|Publication number||US4796016 A|
|Application number||US 06/859,945|
|Publication date||Jan 3, 1989|
|Filing date||May 5, 1986|
|Priority date||May 13, 1985|
|Also published as||EP0201972A2, EP0201972A3|
|Publication number||06859945, 859945, US 4796016 A, US 4796016A, US-A-4796016, US4796016 A, US4796016A|
|Inventors||David G. Clark|
|Original Assignee||U.S. Philips Corporation|
|Export Citation||BiBTeX, EndNote, RefMan|
|Patent Citations (11), Referenced by (4), Classifications (7), Legal Events (3)|
|External Links: USPTO, USPTO Assignment, Espacenet|
The invention relates to a pixel rounding method for displaying on a screen of a raster scan display device, a plurality for information pixels, each of which is represented by a respective digital code stored in a display memory, said digital codes being accessed repeatedly to display the information pixels in a recurrent cycle of scanning lines, with each row of information pixels being displayed twice in adjacent scanning lines.
Hereinafter, the display comprising such a quantity of pixel information will be referred to as a "display page". The scanning technique which is employed can be a line sequential frame scan or an interlaced two-field scan, provided that each line of pixels is displayed twice in adjacent scanning lines of the raster scan.
In a data display arrangement of the above type, the stored digital codes can be in so-called "bit-map" form comprising at least one information bit in respect of each of the pixels which are to be displayed on the screen of the display device by the scanning action. These information bits are read out in synchonism with the scanning action in such manner as to display successive rows of pixels of the display twice, either in the same scanning lines of the scanning cycle in each field in the case of an interlaced two-field scan, or in successive pairs of scanning lines of the scanning cycle in the case of a line sequential frame scan. The information bits which are read out are applied to a display generator which is responsive thereto to produce a video signal containing the pixel information for driving the display device to produce the "bit-map" display.
Alternatively, in a data display arrangement of the above type, the stored digital codes can be in so-called "character based" form. For the alternative, there is provided, e.g. in the display generator, a store of standard character shapes comprised by patterns of bits, and the codes stored in the display memory are read out recurrently during the scanning action to identify selected character shapes whose bit patterns are read out progressively to be formed into the video signal for driving the display device. The successive rows of pixels which in this instance define the shapes of the displayed characters are displayed twice, as before, to produce in this instance a "character based" display.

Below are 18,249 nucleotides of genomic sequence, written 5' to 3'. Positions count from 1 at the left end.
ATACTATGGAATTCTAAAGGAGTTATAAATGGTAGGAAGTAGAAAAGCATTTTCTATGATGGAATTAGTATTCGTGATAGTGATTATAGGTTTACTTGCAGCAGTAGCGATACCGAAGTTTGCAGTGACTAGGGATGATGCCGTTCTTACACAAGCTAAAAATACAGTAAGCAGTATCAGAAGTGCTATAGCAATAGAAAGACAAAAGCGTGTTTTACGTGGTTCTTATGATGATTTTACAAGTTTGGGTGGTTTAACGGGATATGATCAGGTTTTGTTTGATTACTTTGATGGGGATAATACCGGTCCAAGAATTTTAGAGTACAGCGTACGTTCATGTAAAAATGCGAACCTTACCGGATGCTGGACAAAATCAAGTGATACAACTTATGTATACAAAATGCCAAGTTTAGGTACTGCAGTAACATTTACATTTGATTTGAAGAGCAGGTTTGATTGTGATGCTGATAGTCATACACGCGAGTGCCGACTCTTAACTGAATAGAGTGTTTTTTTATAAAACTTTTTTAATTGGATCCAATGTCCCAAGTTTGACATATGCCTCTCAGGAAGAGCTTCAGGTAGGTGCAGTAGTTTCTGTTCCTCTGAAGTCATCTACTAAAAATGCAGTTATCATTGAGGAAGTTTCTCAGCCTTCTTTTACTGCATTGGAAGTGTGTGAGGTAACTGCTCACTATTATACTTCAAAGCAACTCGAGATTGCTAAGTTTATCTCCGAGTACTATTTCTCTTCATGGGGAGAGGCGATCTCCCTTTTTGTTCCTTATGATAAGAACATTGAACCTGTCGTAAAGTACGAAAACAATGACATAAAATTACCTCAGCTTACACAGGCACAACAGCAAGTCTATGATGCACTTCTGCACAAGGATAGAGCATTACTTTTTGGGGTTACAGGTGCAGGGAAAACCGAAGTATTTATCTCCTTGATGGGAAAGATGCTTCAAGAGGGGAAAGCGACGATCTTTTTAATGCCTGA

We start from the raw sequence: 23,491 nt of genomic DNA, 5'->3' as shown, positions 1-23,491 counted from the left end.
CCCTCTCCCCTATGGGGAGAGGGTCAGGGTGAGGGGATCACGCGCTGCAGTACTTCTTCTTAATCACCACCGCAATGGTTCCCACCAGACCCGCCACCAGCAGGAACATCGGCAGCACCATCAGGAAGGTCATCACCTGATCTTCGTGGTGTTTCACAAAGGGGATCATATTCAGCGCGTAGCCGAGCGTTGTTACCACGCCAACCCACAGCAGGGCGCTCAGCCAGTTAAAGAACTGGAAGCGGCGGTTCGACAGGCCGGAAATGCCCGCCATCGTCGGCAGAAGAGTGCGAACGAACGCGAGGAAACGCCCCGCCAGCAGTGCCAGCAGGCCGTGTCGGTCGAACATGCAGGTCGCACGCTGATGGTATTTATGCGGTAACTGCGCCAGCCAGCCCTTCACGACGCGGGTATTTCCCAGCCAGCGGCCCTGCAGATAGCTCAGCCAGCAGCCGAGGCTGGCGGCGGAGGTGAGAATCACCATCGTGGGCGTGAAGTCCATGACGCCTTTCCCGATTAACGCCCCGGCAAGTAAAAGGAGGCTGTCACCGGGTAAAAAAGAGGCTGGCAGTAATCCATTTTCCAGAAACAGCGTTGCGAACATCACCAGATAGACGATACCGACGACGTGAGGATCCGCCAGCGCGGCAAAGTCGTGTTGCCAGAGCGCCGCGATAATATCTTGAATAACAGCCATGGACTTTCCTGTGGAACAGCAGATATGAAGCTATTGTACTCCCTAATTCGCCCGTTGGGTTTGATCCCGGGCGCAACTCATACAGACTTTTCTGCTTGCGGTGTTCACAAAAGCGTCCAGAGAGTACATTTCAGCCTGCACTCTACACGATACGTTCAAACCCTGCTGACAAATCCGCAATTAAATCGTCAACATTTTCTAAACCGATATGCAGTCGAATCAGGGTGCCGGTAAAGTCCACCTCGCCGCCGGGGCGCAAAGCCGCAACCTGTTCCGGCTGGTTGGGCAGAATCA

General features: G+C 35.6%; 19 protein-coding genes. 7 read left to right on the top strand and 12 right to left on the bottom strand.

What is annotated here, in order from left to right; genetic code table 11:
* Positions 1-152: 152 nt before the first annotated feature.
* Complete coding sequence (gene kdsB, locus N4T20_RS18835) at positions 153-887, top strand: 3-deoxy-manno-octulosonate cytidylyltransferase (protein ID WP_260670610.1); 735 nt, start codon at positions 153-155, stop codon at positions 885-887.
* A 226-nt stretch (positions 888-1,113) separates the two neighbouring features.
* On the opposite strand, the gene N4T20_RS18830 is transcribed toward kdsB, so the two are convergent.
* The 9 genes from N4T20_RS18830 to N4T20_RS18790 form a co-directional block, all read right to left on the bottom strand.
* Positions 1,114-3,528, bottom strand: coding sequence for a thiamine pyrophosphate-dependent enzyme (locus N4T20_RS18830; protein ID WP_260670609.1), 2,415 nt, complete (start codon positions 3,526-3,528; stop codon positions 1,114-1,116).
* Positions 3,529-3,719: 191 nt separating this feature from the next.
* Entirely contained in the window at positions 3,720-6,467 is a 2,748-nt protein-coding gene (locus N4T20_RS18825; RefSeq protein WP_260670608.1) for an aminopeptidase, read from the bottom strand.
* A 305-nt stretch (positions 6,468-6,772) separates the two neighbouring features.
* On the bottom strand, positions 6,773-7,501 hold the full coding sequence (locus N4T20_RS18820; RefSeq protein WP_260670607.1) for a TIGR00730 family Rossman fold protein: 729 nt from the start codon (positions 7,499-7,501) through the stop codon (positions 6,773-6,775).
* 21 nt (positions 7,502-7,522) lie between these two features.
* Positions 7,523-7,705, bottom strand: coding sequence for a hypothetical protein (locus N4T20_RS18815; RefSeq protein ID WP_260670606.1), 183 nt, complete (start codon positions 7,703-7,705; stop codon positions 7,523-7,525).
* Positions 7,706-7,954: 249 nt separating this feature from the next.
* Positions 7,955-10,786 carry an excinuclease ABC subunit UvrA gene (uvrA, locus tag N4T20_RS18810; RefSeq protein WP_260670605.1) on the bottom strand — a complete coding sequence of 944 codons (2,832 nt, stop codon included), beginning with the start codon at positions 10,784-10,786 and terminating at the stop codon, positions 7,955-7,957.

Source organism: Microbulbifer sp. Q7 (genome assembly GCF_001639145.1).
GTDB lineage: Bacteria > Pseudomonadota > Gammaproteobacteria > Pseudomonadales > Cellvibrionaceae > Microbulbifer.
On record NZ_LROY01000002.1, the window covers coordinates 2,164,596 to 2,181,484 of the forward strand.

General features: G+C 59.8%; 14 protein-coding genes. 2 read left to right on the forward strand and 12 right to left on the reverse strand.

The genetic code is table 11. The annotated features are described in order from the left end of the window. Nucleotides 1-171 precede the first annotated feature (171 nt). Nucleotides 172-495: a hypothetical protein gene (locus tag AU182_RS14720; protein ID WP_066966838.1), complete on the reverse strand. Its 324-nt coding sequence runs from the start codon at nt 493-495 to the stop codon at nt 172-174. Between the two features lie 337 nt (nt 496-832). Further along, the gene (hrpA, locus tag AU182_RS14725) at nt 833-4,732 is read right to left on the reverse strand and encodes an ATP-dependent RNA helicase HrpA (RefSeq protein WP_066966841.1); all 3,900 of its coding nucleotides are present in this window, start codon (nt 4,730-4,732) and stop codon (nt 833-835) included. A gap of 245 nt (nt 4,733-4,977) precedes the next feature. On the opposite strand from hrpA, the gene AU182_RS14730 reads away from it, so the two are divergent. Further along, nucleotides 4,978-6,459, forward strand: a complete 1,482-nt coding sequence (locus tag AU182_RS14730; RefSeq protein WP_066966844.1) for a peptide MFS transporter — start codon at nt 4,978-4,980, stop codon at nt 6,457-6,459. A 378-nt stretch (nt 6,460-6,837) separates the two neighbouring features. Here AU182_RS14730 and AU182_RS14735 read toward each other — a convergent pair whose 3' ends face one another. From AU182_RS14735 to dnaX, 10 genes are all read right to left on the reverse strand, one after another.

A typical character format is a co-ordinate matrix composed of 35 discrete dots arranged in 7 rows and 5 columns, each dot of a character representing a respective bit of the relevant bit pattern.
As displayed, certain character shapes which are derived from such a character format tend to have an unpleasant jagged appearance (known as the "stair-case effect") due to diagonal relationships of dots in adjacent rows. In order to improve the shape of such characters, it is known to employ "character rounding" which involves smoothing out the jagged appearance by means of half dots inserted in the "stair-case" steps which are formed by the diagonally disposed dots. This "character rounding" technique is described in United Kingdom patent specifications 1 343 298 and 1 515 606.